Definition of blunderbuss in English:

blunderbuss

noun

  • 1historical A short large-bored gun firing balls or slugs.

    • ‘I should have used a blunderbuss not a derringer.’
    • ‘In addition to the fine furniture, pictures, silver and glass that one might expect, there are also fans, duelling pistols and blunderbusses, a tiger skin rug, a butcher's block, a spinning wheel, a Dun Emer carpet and sporting equipment.’
    • ‘Arrived outside, they collected some blunderbusses, rifles and revolvers, and took up a position behind some sandhills.’
    • ‘Messengers would travel by stagecoach armed with pistols and blunderbusses, ready to shoot to kill any bandits or highwaymen.’
    • ‘However, his soldiers now have more primitive weapons, such as blunderbusses, muskets, swords, and repeating crossbows.’
  • 2An action or way of doing something regarded as lacking in subtlety and precision.

    ‘economists resort too quickly to the blunderbuss of regulation’
    • ‘Lots of other people are doing similar events, ours is just a blunderbuss approach, it is not targeted.’
    • ‘Unfortunately, it seems the benefits of such a crackdown are again to be obscured by its blunderbuss approach.’
    • ‘The blunderbuss approach of ordering a panel of 10 or more stains on every suspected large cell anaplastic tumor can no longer be justified economically or academically.’
    • ‘Traditional chemistry uses a blunderbuss approach, based on the idea that if you produce 10,000 variations of a drug that seems to work a bit you will probably come up with something that works a bit better.’
    • ‘If people can think of better places to call, please let me know, since I realize I'm taking something of a blunderbuss approach here.’
    • ‘The key to the proper use of antibiotics is to use them like a sharp-shooting rifle and avoid any blunderbuss approach.’
    • ‘Is there really sufficient justification for furnishing prosecutors with such a blunderbuss?’
    • ‘These are molecules that are targeted to specific parts of the inflammatory cascade, so they interfere very specifically with inflammation and they very often don't have the blunderbuss side effects.’
    • ‘Do men deserve the rap that they're emotional blunderbusses who can't communicate to save their lives, especially with female partners?’
    • ‘That's a tough situation, and the best thing would be to find a real blunderbuss antifungal that would pitch in for all of them.’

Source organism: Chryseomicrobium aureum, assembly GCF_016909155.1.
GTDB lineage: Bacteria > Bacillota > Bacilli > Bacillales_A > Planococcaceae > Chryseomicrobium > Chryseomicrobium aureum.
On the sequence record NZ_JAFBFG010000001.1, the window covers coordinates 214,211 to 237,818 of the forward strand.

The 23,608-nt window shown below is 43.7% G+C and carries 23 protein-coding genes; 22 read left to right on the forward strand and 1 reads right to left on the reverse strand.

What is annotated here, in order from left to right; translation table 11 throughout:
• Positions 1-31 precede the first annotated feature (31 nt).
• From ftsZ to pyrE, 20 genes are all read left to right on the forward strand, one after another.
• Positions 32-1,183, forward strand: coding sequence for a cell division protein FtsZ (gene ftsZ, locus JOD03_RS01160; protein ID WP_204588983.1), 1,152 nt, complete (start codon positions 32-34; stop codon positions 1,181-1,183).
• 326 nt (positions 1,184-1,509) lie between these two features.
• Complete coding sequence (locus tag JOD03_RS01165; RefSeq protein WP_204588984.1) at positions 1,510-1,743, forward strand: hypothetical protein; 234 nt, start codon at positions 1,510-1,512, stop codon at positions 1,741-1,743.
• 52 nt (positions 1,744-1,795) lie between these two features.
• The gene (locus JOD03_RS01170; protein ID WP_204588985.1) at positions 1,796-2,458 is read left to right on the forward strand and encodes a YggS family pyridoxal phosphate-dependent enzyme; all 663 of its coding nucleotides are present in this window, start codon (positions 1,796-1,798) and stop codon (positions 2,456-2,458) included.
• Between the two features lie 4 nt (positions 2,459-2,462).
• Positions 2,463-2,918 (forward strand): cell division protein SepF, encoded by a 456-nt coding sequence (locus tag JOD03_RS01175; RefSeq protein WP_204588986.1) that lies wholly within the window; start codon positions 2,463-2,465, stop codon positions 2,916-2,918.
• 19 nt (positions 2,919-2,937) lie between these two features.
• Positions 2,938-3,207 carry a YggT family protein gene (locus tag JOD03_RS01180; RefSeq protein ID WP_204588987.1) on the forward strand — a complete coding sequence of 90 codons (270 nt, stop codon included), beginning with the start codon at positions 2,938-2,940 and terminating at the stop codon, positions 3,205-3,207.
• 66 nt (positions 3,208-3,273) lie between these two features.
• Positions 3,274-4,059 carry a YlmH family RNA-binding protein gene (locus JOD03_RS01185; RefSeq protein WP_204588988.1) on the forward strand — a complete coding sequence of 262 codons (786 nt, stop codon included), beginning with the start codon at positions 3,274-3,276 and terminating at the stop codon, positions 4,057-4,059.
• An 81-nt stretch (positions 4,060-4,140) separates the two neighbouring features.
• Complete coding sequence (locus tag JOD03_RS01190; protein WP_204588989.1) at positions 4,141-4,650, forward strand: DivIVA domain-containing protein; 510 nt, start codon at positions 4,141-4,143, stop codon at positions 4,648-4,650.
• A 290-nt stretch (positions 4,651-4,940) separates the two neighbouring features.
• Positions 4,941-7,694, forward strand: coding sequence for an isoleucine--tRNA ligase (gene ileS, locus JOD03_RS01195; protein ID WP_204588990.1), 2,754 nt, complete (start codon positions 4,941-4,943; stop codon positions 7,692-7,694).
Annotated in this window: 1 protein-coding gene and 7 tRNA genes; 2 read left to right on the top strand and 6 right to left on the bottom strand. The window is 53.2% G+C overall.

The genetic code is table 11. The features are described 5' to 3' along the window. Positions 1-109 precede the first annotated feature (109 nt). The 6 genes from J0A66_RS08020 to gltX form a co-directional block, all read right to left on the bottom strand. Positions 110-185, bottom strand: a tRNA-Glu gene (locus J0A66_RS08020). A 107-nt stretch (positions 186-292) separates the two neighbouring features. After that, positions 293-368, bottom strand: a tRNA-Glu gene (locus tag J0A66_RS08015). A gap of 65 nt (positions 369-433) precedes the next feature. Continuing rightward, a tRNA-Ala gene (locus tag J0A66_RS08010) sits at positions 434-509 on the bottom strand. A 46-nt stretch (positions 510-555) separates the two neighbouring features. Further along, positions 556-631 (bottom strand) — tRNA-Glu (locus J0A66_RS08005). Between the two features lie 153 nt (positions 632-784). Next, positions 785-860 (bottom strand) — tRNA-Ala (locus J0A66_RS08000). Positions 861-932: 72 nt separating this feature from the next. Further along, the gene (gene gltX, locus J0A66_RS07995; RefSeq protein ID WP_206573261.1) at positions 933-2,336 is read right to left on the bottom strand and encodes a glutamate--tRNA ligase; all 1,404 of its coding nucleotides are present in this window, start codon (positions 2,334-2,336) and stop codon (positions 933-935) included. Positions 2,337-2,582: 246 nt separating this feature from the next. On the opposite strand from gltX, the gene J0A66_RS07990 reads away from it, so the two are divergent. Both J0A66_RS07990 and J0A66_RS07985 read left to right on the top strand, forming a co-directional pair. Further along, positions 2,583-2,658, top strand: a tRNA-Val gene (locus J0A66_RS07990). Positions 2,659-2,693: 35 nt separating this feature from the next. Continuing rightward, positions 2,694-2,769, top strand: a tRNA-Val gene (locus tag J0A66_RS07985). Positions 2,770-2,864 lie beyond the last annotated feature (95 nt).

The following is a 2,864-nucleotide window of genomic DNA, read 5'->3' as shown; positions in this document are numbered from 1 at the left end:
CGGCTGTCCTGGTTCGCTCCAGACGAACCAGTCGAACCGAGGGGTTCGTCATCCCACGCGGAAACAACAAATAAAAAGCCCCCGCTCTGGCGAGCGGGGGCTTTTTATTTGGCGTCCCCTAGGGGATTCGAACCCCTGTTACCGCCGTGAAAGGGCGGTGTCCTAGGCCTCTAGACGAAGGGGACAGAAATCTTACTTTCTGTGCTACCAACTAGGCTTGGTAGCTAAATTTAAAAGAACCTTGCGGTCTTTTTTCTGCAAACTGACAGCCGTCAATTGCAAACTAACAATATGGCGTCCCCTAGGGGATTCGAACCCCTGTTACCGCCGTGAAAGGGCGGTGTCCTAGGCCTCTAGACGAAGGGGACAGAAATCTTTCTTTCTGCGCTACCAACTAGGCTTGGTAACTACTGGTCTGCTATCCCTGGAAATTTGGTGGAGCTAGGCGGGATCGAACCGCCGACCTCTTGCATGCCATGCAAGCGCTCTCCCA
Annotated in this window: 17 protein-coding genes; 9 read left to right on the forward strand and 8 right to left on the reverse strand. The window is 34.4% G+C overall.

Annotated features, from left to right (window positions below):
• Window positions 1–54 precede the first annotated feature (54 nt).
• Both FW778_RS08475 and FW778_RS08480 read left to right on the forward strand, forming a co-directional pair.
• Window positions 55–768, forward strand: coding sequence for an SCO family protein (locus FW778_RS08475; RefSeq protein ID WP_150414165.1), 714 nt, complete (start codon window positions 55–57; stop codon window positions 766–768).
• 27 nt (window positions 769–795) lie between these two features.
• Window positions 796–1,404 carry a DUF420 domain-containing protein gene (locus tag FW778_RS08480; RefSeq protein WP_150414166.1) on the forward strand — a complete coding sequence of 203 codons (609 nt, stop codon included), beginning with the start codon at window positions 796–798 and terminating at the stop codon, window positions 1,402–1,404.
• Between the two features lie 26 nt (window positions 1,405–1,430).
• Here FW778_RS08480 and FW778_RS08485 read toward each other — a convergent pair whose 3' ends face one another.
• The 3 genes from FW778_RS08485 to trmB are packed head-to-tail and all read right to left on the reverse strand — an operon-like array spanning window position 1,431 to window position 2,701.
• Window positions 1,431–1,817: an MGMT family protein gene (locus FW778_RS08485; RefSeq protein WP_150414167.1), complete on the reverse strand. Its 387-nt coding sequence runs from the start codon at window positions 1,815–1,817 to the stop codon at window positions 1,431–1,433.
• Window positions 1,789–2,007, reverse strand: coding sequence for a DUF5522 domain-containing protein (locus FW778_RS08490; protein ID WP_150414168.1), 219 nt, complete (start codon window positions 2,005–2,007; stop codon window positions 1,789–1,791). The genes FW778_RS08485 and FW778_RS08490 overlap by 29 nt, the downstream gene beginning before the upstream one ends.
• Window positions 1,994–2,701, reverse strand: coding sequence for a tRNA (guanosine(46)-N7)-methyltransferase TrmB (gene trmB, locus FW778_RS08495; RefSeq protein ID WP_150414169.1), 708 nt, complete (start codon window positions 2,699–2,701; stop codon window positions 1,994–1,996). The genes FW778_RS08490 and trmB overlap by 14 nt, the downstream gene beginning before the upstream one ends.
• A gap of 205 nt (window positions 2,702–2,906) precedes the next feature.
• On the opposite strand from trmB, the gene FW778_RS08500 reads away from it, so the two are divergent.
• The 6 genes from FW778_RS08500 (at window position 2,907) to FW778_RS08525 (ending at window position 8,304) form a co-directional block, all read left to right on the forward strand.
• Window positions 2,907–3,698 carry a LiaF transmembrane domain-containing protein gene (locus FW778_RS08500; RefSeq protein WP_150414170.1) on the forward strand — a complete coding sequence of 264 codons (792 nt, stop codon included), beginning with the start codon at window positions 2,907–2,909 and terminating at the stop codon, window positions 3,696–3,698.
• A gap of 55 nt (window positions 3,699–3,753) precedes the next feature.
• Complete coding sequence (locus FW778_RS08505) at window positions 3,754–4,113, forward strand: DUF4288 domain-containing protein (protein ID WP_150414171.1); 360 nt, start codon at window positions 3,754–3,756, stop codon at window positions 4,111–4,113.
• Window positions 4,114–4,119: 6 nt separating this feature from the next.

• ‘These are highly original thinkers, who have developed a new way of treating cancer by moving away from the blunderbuss cutting-burning-poisoning approach of modern medicine.’
    • ‘Unfortunately, rather than considering specific solutions, opponents of spam are currently adopting a blunderbuss approach, latching on to every anti-spam technology going in the vain hope that one of them might do the job.’
    • ‘Smart sanctions (not the current blunderbuss kind), coercive inspections, and maintenance of the no-fly zones are the alternatives to full-blown war.’
    • ‘Currently companies are putting stuff into letter boxes using a blunderbuss approach.’
    • ‘Taken together, its blunderbuss approach to law enforcement has watchdog groups growling.’
    • ‘Instead he got a policy and political blunderbuss who must not have been paying attention during the 2000 presidential campaign.’
    • ‘Revenue are going after people in a blunderbuss approach without making allowances for the fact that some people have inherited this problem.’
    • ‘It may be that the councillor considers his remarks merely reflected the opinion of people in his ward, but he nevertheless mistakenly fired a blunderbuss that rubbished all 8,000 employees.’
    • ‘In fact, getting selective kinase inhibitors was the hard part - looking back, had we but known, we all could have probably skipped that step and gone right to the blunderbusses.’
    • ‘This may be criticised on a number of grounds, such as its acceptance of a blunderbuss hit and miss approach, or its presumption of guilt in relation to those whose premises were being searched.’

Origin

Mid 17th century: alteration (by association with blunder) of Dutch donderbus, literally ‘thunder gun’.

Pronunciation

blunderbuss

/ˈblʌndəbʌs/